- Genotyping of pooled microsatellite markers.
- Multiple alignment problems.

TITLE:

SPEAKER: Robert Carr

WHEN: Monday, Nov 18. 3:30 - 4:30

WHERE: Wean Hall 8220

We outline proofs of bounds on the solutions of the 2-matching
and TSP problems. One of the reasons these bounds are important
is that they shed light on the longstanding conjecture that the minimum
cost Hamilton cycle is within 4/3 the cost of the optimum subtour solution
when the costs satisfy the triangle inequality.

This is joint work with Sylvia Boyd.

TITLE:

SPEAKER: Gabor Pataki

WHEN: Monday, Nov 25. 3:30 - 4:30

WHERE: Wean Hall 8220

In this dissertation we study the optimization problem:

(*P*) Minimize *cx* such that *x* in *K* and *Ax* = *b*

where *K* is a closed convex cone, *A* is a matrix, and *b*
and *c* are vectors of approppriate dimension.
Our problem is called a **cone programming problem**, or a cone-program.
In fact, every convex programming problem can be formulated as a cone-program, thus
(*P*) models essentially all efficiently (i.e. in polynomial time) solvable
optimization problems.

The most fundamental class of cone-programs is **linear programming**,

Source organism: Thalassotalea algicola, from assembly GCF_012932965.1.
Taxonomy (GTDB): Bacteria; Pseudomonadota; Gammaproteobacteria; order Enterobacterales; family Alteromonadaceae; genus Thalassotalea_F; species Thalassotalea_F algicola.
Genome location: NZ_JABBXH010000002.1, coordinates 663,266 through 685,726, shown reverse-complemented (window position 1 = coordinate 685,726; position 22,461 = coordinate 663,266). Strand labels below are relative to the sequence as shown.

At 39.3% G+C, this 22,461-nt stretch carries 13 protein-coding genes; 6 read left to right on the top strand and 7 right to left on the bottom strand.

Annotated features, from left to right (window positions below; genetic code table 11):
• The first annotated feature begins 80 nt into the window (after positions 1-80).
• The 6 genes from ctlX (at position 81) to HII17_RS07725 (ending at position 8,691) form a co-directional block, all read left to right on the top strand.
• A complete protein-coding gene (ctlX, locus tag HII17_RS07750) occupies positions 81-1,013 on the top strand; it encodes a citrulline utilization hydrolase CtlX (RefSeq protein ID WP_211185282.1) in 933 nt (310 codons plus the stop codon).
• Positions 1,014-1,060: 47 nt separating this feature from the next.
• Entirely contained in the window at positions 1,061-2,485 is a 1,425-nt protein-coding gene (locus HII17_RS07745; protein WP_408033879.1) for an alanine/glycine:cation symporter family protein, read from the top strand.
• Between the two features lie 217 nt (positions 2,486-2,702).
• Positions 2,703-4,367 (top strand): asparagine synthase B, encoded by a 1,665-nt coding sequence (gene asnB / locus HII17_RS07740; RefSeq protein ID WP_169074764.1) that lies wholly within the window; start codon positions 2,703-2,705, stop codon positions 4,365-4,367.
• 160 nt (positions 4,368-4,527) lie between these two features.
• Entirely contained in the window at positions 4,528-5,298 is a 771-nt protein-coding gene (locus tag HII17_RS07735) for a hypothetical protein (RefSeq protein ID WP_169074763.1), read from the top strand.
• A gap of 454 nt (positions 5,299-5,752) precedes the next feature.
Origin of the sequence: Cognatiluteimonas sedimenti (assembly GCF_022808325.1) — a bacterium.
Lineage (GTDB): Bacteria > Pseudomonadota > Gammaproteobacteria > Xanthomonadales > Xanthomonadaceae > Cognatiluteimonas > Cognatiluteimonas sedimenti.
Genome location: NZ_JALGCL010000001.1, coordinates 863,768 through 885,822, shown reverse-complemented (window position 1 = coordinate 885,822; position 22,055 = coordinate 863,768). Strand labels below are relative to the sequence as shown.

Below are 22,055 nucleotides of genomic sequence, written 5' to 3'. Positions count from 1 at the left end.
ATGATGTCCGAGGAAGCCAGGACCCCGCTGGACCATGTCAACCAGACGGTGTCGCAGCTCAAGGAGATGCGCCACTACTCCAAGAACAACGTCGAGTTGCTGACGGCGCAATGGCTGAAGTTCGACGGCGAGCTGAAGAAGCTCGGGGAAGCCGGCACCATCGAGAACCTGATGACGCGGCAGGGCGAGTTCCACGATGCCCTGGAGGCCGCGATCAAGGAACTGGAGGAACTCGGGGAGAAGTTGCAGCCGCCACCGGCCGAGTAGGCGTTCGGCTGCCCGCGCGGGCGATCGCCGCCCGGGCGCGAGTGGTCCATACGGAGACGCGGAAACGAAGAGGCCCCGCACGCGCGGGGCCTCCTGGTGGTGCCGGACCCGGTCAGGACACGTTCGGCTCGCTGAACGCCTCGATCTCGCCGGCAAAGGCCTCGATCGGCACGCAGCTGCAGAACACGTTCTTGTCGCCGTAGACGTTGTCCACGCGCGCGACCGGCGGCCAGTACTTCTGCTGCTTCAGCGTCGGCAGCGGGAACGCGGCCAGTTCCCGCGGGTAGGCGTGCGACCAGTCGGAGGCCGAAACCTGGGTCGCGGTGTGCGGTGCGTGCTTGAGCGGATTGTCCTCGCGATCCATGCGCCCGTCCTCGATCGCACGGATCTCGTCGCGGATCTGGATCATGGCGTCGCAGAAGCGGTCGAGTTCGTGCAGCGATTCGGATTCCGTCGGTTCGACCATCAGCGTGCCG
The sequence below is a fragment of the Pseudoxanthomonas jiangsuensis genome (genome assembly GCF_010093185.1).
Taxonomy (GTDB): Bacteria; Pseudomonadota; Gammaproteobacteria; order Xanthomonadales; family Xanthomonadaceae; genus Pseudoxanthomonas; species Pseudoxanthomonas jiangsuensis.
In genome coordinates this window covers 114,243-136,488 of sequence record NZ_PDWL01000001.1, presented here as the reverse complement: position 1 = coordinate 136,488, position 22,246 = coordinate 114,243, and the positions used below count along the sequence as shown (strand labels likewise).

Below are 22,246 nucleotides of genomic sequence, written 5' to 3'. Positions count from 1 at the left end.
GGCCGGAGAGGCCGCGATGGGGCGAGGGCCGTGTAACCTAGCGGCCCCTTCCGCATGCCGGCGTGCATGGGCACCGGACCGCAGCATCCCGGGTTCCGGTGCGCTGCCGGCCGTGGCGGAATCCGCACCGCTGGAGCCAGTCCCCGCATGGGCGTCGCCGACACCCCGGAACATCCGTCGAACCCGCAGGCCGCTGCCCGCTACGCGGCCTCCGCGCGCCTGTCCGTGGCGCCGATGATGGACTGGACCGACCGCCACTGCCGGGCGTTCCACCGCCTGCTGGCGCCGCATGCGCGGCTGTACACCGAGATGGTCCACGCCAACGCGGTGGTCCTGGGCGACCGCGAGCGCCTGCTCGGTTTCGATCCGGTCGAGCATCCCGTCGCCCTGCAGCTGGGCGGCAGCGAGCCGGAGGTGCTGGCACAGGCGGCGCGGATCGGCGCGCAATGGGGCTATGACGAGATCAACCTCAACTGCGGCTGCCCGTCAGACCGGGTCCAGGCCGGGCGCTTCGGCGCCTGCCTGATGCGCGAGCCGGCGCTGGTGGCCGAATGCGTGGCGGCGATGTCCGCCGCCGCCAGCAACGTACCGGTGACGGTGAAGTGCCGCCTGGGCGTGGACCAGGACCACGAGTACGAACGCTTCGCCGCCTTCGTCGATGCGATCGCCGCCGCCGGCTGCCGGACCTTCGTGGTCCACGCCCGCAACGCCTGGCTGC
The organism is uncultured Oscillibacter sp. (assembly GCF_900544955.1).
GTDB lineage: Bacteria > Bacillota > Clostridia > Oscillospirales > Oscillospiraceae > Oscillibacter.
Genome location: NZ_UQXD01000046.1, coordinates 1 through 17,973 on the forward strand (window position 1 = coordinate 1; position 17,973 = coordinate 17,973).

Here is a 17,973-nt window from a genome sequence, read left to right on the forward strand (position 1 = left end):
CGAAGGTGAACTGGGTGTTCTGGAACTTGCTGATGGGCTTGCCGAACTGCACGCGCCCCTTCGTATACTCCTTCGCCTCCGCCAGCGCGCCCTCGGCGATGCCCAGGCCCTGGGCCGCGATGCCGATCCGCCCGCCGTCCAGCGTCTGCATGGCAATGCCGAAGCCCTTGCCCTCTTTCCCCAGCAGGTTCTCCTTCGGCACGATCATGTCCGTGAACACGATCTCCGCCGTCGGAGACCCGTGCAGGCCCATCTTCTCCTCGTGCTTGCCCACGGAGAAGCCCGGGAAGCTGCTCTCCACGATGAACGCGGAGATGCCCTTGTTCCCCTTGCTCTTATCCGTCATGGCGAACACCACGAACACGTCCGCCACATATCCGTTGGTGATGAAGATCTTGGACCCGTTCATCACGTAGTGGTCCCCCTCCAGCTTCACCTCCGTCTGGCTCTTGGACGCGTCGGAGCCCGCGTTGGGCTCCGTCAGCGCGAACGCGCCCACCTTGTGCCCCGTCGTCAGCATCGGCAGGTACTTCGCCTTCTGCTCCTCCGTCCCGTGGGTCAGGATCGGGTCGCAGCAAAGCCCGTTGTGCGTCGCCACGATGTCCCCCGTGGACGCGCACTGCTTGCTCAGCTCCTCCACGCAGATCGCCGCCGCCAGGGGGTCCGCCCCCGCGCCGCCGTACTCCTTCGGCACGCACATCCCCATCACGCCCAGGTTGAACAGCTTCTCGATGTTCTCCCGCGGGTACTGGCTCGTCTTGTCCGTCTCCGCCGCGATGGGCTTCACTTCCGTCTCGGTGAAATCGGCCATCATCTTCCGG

when *K* is the nonnegative orthant. Another important
class is **semidefinite programming**
(SDP), that gained a lot of attention recently.
Some other structured
convex programs, for which the results of this work apply, are:

- Convex Quadratic Programming.

- Matrix Approximation Problems.

- The optimization of **spectral** functions. Spectral functions
are functions defined on symmetric matrices, that depend only on the
eigenvalues of the matrix.

We develop a self-contained theory to describe

- The facial structure, in particular basic solutions of cone (and convex) programs.

- Nondegeneracy.

- Feasible directions.

- Simplex-type methods.

Our results are generalizations of the corresponding fundamental results
for linear programming, and are intuitively plausible to
geometric intuition. Nevertheless, with a few rare exceptions they have not been
given in the mathematical programming literature.
As a corollary, we obtain results explaining
the inherent nonsmoothness (i.e. nondifferentiability)
of several structured convex programming problems.

TITLE:

SPEAKER: Milind Dawande

WHEN: Monday, Dec 2. 3:30 - 4:30

WHERE: Wean Hall 8220

We present a new, inference logic based, approach to perform sensitivity analysis for mixed integer programming problems.

This is joint work with Prof. John Hooker.

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neils@andrew.cmu.edu